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Review: Evita, at Regent’s Park Theatre

15 August, 2019 — By Paul Cowling

Samantha Pauly in Evita. Photo: Marc Brenner

THIS is an Evita for the Trump-baiting, electric scooter age. It’s had a “right on”, radical overhaul with blind casting and a simple set and costuming that is miles away from 1950s Buenos Aires, and the Lloyd-Webber/Rice original.

Director Jamie Lloyd has turned his Evita into a mix of the pom-pom pageantry of a high school musical, and met it with the flag-waving pomp of a political rally. The energetic ensemble all wear white trainers throughout; there are costume changes on stage and the sight of ticker-tape and the smell of cordite pervade.

The end result may have flaws and raise a few eyebrows with traditionalists, but this portrayal is still highly impressive and well worth seeing.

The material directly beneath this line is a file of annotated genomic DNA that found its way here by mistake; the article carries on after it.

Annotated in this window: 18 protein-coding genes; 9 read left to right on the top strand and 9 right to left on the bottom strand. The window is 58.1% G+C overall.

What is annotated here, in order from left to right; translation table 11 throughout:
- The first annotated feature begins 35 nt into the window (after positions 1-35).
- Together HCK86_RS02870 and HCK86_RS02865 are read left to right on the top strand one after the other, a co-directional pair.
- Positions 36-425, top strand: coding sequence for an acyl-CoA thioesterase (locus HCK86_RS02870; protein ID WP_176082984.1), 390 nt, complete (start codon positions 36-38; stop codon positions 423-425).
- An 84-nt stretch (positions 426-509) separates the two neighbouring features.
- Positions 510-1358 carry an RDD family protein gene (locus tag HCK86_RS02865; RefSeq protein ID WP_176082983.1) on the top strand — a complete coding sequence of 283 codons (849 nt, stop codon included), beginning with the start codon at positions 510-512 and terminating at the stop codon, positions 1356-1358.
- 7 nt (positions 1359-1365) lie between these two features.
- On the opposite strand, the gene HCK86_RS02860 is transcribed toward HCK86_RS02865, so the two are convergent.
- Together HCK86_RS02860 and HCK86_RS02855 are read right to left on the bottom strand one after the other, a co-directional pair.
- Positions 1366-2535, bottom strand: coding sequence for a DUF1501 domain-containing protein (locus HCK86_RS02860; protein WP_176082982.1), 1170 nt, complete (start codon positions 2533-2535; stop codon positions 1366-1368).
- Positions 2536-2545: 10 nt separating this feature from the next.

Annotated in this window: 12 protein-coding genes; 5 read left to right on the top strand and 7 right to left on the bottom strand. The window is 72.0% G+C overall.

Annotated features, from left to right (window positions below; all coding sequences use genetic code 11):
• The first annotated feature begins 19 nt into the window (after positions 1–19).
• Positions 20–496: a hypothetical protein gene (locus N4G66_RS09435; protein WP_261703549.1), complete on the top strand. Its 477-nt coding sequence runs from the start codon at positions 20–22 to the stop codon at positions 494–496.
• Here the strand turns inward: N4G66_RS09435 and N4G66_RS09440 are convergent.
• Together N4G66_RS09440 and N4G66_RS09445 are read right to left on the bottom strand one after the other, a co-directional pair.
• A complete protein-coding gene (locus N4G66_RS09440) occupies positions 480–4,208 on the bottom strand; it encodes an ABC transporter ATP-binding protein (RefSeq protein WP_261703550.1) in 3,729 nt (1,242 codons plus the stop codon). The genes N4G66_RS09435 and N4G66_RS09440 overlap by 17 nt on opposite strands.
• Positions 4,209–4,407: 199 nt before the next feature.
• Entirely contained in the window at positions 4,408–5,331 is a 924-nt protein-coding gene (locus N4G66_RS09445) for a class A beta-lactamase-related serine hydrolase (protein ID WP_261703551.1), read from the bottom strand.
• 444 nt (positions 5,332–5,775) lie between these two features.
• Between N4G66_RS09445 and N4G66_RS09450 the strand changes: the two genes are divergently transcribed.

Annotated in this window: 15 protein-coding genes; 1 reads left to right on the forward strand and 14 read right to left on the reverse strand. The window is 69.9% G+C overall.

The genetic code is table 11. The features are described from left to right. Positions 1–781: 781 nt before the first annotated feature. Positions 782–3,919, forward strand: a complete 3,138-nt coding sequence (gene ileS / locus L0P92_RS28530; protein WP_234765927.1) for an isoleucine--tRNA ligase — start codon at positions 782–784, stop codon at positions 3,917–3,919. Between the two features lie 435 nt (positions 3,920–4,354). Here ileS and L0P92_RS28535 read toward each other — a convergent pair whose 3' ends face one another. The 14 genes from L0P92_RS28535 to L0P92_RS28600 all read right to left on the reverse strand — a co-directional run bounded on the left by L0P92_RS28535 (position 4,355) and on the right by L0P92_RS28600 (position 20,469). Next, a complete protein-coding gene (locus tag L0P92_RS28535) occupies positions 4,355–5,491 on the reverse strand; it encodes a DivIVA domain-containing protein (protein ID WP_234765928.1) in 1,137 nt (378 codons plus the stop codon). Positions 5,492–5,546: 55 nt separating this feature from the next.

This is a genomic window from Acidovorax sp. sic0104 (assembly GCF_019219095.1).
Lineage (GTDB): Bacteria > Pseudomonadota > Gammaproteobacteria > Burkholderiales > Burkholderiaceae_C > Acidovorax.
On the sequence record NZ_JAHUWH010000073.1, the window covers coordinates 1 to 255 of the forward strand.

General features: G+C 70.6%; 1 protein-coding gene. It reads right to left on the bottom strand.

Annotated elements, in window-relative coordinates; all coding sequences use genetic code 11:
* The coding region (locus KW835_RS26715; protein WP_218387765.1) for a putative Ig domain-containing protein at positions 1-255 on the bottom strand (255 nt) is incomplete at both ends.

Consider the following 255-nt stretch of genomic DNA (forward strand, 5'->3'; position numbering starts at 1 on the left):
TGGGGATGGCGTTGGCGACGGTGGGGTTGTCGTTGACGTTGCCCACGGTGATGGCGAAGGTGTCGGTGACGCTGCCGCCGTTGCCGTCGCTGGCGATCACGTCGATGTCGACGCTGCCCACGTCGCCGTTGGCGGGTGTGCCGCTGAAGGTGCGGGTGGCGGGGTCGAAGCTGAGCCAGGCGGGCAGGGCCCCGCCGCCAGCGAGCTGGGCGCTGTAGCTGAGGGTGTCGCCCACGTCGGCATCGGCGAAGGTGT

In the beginning, a dying Eva Peron (Samantha Pauly) hauls herself up high-rise bleachers.

Is this one last climb up the social ladder, she has slipped from? It’s only at right at the end, when Evita “dies again”, that Pauly actually begins to look like the person she is playing.

Gone is the natural raven hair (and skimpy tennis dress), as her Evita is adorned with the crown of blonde wig, and silk gown. Is this intentional, or just bad casting?

These bleacher blocks become the stage for a flurry of furious dancing and helium balloon popping as the story is told of the rise and demise of the Argentine “People’s Princess.” The use of balloon pop is clever, as rivals and critics are silenced as Juan Peron (Ektor Rivera) comes to power.

Neither Rivera nor Pauly play their roles with any real conviction. Rivera is merely OK, though Pauly is simply un-enigmatic as the enigmatic Evita. Her acting here lacks the intensity that the role of Evita demands. She sings well enough, but her high notes have a tendency to make her sound like a squawking parakeet high above her in the trees.

A far better singer is Frances Mayli McCann (The Mistress). As the lover spurned, she sings Another Suitcase in Another Hall beautifully. She looks every bit a better fit for Evita too, while Trent Saunders is cool and commanding as narrator, Ché.

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